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Is there a reason why water seems to curl around itself when it is being poured? Like when pouring water from a gallon to a bottle and there is a sort of braiding pattern which can be extended if the gallon is raised and the distance between the two increases. Also, is there a way to predict it, or are there too many variables?
Question Date: 2019-04-16
Answer 1:

This is a great question! The effect you are describing is the result of a delicate balance of several chemical and physical processes that are simultaneously competing with one another. Water has an intrinsic property called cohesion, which is the tendency of like molecules to be attracted to one another and "stick" together. This attraction is governed by the shape of the molecules involved, which affects the shape of the distribution of electrons belonging to the water molecules. Since the distribution of electrons is irregular, certain parts of a water molecule will be attracted to one another more than others. This kind ofelectrical attraction allows a substance to hold some shape -- in particular, water will tend to form spherical droplets because of its high surface tension (tendency to shrink to a shape which minimizes the surface area of the substance). However, because gravity is also acting on the system, the pouring water exhibits a braiding pattern rather than forming spheres.

While there are many variables involved in describing this behavior, it is possible to model it by applying the Navier-Stokes equations for a Newtonian fluid. At the end of the day, water is a real fluid, but it can be modeled as a Newtonian fluid, which follows Newton's law of viscosity (stress and strain are related by constant viscosity). In other words, the fluid does not become thicker or thinner under different forces --think honey or ketchup, respectively. The Navier-Stokes equations describe the flow of viscous fluid. They are equations derived from the assumption that mass, momentum, and energy are conserved in the system. Thus, the equations relate and balance functions like density, flow velocity, pressure, body accelerations acting on continuum (e.g. gravity in the case of your pouring water scenario), and stresses (e.g. the shape of the vessel from which you poor the water will impose some initial stress on the water could possibly have some considerable effect on the shape the water takes as it travels away from the vessel).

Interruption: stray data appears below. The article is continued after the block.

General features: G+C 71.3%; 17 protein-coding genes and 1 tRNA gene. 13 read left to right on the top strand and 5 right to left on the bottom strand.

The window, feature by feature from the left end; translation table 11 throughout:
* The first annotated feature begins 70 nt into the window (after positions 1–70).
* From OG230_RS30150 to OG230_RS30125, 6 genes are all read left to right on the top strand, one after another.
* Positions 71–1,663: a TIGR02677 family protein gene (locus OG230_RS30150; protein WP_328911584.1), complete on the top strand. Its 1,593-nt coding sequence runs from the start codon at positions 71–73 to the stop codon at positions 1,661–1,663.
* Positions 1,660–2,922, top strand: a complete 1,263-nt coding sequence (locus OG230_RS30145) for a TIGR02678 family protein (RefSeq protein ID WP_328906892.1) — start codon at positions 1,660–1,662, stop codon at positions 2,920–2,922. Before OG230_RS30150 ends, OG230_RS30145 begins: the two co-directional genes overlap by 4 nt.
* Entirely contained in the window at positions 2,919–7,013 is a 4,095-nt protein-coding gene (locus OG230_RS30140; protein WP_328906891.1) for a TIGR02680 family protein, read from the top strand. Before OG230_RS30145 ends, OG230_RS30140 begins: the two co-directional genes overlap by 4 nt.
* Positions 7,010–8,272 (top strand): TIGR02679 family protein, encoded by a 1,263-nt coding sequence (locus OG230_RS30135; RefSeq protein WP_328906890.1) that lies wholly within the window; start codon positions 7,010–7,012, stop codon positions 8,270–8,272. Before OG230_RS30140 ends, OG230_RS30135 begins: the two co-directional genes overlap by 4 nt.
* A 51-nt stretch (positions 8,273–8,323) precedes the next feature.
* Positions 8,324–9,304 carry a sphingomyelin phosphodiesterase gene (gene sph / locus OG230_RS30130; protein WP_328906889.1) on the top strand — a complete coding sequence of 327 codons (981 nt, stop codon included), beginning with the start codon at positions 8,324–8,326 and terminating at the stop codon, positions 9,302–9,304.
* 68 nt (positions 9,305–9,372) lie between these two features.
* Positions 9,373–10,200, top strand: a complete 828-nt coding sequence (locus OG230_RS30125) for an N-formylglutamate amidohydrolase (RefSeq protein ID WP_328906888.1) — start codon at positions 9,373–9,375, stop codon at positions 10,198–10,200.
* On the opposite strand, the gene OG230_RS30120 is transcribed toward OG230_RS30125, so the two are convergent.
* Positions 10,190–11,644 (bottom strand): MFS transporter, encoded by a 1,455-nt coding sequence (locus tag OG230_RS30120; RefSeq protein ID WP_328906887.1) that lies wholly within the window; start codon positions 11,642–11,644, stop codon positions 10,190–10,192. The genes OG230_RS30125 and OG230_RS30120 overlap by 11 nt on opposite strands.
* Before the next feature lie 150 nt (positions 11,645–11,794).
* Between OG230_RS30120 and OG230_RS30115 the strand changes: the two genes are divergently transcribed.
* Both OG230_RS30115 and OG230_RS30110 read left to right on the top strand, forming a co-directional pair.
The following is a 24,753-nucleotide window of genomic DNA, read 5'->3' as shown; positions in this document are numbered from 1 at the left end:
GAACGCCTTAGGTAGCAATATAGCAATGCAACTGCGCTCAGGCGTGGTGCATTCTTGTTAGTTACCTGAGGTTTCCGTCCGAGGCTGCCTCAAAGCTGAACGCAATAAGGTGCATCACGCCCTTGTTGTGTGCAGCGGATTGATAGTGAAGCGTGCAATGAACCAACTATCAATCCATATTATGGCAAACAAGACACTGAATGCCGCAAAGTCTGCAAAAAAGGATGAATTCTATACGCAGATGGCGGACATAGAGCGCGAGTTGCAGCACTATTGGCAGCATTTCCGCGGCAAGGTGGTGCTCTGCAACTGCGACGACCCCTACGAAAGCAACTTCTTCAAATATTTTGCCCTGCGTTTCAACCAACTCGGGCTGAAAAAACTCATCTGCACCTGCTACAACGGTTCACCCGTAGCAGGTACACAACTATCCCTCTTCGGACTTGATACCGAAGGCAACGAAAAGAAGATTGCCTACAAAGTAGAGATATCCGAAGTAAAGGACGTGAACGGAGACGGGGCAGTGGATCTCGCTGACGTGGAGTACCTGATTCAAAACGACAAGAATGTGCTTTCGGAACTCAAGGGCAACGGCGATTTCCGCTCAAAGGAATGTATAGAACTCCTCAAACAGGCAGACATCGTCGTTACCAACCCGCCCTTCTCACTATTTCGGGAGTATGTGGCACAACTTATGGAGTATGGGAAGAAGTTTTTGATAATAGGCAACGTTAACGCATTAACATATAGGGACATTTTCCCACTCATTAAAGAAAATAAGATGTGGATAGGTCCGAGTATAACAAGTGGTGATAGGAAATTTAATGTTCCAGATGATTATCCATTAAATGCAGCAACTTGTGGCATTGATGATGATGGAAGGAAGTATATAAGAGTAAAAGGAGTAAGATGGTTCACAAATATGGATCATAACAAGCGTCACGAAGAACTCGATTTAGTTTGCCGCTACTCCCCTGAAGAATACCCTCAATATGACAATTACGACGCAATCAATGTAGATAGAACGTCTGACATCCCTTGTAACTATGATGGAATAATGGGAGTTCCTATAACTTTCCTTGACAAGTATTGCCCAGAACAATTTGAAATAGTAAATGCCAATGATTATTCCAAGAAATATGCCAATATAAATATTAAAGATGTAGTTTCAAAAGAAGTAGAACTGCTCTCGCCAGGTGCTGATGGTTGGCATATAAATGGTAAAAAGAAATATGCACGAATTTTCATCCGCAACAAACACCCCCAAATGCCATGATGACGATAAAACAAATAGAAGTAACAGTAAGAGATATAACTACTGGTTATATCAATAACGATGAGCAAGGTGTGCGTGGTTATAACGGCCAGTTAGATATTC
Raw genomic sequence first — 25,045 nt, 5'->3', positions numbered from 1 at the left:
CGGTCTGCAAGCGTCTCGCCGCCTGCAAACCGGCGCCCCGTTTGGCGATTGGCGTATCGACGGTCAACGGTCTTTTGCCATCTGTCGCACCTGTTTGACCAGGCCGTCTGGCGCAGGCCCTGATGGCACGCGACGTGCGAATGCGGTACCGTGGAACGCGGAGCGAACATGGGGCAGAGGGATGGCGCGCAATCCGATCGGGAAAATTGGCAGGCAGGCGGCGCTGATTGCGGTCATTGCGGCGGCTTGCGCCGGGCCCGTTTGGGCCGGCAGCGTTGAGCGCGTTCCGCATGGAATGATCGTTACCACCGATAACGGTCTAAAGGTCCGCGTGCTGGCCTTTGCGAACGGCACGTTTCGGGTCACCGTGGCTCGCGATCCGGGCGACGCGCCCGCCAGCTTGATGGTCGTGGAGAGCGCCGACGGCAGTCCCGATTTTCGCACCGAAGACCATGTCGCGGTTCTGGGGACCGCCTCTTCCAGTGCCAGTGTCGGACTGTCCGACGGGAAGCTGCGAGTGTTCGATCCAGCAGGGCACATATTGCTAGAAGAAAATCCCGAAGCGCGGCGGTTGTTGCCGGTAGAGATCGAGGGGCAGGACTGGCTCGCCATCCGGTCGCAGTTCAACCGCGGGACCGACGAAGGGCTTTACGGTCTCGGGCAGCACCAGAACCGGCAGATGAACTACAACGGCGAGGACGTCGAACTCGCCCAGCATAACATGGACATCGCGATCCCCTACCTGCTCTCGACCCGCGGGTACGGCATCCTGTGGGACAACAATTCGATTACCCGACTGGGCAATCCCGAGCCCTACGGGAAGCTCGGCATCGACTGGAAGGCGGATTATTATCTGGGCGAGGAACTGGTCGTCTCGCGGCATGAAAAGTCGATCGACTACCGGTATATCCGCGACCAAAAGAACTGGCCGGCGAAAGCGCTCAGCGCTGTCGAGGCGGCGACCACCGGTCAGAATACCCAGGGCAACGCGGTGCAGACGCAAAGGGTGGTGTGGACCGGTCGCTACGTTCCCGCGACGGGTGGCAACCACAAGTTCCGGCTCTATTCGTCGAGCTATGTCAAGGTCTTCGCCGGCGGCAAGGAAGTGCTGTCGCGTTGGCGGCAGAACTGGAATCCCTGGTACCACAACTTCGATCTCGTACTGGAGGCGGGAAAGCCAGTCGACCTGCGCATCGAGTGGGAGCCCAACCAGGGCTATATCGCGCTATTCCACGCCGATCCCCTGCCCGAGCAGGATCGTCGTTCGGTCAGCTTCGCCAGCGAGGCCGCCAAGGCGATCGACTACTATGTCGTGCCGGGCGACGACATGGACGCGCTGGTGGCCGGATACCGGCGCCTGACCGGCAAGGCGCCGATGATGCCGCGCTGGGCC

The Navier-Stokes equations are "coupled differential equations," which means they have some dependence on one another and relate various functions and their derivatives (rates and accelerations) to one another. Theoretically, you might be able to solve these analytically (exactly) using the tools of calculus, but typically they are quite complicated, and are solved numerically using a variety of approximation techniques.

I realize there's a lot of jargon that I just threw at you. I think the best way to learn about some of this stuff in more detail is to try Googling some of these terms and read a little bit about each topic, using the answers you find on Science Line as a guide for a "bigger picture" understanding of your question. I hope this helps!


Answer 2:

Hi Kathy, there is in fact a reason! Water molecules are very unique in that it is made up of two hydrogen atoms and one oxygen atom. The positive charges on the hydrogens and negative charges on the oxygen cause them to stick together; this means water can stick to itself, called cohesion.

You are right by saying it seems to curl around itself because that’s exactly what it’s doing! Another characteristic of water is its tendency to for spheres. If acted on by an outside force that causes it to change shape, it will eventually return to a spherical shape. That being said, when poured out of a container into another, the water molecules are being flattened in many directions and are also springing back into their original shape and flattening in the other direction. They continue to “oscillate” like this as they travel to their next destination. This produces the braid like structure you mentioned. This phenomena is reliant on both physics and chemistry, how cool!